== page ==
I'm reading Ina May's Guide to Childbirth right now. It's VERY good. THe first half of the book are just Homebirth stories. Maybe reading other women's experiences would help you.

Gentle Birth Choices: A Guide to Making Informed Decisions about Birthing Centers, Birth Attendants, Water Birth, Home Birth, Hopsital Birth - is another great book. I think you'll find it very helpful.

10 - boy
5.5 - girl
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#12 of 14 Old 12-17-2003, 12:52 PM
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It's worth considering that the best place for you to give birth is where you feel safest. If you have deep reservations about a home birth, it might not be the best choice for you. If you are confident about it and feel that it is the safest choice for you, that's a good place to be coming from.

The book Giving Birth by Catherine - sombody - is a great non-jargony account of how she came to decide on and have a successful home birth. She did research for the book that involved interviewing many, many midwives and attending many births, both at home and in the hospital. She talks a lot about how shift midwives often have decisions made for them by the attending physician, without the patient's knowledge - which totally creeped me out.

It can be difficult to face the fact that birth is a natural process and one which does not have a guarantee of a perfect outcome. This is true at home AND in the hospital. Babies and mamas sometimes experience crises and sometimes die at home and in hospitals. Sometimes people see hospital deliveries as guarantees against this, which they aren't.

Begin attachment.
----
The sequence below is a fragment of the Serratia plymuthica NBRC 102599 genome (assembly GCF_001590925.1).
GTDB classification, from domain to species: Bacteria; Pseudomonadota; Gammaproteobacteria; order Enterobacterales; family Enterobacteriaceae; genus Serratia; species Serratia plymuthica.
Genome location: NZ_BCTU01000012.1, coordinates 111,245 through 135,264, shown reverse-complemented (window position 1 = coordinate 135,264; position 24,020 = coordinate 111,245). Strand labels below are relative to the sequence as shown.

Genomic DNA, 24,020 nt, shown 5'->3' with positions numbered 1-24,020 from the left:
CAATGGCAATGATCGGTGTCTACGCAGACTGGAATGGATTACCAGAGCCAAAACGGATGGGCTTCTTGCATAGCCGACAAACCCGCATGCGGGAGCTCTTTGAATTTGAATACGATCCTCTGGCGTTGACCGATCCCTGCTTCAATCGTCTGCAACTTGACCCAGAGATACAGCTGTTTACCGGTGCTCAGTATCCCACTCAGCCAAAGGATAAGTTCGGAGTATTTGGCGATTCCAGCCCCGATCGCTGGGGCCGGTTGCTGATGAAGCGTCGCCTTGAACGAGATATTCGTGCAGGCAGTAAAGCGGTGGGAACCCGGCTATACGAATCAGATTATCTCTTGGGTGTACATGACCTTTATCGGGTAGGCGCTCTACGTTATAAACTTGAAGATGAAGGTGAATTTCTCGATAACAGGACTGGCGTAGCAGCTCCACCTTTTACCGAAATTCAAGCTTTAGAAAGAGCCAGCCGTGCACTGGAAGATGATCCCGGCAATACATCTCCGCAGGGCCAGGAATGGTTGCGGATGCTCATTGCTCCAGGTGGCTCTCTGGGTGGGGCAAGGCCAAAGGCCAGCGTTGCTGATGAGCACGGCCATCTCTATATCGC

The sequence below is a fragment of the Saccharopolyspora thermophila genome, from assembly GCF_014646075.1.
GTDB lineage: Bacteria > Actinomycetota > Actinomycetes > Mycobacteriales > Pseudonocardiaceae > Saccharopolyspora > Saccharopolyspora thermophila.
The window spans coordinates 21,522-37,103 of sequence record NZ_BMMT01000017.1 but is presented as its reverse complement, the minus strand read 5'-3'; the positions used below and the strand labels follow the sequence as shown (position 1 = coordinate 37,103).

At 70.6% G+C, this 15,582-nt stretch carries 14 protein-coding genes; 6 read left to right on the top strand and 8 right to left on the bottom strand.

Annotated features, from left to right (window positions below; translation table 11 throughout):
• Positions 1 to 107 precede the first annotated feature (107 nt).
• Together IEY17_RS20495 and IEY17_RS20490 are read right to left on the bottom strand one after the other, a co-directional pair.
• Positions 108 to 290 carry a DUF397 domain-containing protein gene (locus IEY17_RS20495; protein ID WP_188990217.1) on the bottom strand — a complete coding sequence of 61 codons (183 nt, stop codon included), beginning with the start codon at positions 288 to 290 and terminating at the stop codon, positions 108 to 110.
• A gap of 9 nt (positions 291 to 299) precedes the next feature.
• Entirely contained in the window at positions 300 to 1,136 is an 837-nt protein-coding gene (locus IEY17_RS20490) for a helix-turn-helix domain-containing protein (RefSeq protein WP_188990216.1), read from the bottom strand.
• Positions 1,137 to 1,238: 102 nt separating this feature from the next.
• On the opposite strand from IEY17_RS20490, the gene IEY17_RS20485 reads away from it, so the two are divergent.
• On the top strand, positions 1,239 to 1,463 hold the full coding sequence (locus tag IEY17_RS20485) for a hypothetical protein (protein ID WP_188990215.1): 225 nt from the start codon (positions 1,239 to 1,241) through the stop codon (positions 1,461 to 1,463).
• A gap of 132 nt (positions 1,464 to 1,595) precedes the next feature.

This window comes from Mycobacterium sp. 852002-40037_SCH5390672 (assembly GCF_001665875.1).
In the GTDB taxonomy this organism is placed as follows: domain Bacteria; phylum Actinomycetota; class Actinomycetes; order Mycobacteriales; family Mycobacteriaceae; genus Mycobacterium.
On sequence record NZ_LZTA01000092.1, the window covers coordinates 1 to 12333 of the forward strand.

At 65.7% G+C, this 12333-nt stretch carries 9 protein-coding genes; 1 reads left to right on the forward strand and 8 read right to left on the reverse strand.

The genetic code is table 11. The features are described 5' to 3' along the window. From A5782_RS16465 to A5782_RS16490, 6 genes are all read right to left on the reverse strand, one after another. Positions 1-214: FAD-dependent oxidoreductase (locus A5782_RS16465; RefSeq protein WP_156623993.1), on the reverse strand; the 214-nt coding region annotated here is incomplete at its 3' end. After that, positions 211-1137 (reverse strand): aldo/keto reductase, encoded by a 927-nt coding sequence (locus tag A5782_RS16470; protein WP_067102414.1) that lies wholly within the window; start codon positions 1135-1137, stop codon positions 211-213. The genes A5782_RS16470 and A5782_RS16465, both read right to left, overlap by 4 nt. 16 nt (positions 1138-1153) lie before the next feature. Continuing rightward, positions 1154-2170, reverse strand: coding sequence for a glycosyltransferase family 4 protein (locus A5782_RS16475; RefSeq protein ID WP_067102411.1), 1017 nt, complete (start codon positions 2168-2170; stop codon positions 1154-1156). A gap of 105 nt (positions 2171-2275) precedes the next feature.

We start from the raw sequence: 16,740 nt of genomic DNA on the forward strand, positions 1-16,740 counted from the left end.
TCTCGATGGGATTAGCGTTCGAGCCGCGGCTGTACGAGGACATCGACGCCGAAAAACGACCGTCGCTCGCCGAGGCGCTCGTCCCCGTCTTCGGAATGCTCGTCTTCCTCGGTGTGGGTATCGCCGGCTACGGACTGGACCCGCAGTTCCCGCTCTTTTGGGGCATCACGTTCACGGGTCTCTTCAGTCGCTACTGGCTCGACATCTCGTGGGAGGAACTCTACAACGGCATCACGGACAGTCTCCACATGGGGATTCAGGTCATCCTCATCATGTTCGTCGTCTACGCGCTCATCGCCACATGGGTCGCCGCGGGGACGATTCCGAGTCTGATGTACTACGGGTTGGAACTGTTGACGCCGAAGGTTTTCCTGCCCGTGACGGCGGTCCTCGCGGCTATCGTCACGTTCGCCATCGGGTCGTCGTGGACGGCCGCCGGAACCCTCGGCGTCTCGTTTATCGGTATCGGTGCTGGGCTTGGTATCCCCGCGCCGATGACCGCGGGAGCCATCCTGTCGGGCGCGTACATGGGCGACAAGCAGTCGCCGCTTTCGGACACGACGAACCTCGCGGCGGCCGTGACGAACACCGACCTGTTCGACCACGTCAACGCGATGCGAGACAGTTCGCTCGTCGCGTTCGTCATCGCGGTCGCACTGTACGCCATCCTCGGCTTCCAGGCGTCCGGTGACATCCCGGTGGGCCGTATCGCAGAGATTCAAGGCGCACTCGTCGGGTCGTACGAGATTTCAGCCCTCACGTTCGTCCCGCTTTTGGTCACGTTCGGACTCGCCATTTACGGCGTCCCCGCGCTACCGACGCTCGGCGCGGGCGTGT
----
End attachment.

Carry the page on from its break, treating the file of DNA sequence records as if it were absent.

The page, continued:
Good luck making this decision!

Can't give up actin' tough, it's all that I'm made of. Can't scrape together quite enough to ride the bus to the outskirts of the fact that I need love. ~ Neko Case

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#13 of 14 Old 12-17-2003, 07:53 PM
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Originally posted by Penelope
It's worth considering that the best place for you to give birth is where you feel safest. If you have deep reservations about a home birth, it might not be the best choice for you. If you are confident about it and feel that it is the safest choice for you, that's a good place to be coming from.
Ya know... she's right.

So... if you do decide to go the hospital route... find an OB (talk to local midwives/natural childbirth educators/Doulas for referrals) that perhaps is a midwife back-up... a Doc that * really * does believe the body can do this on it's on and will only push intervention IF NEED BE. (That was the OB I hired... but things didn't work out 100%... perhaps if I had a Doula it would had been OK. She certainly would have prioritized putting the baby on my chest to BF after birth.)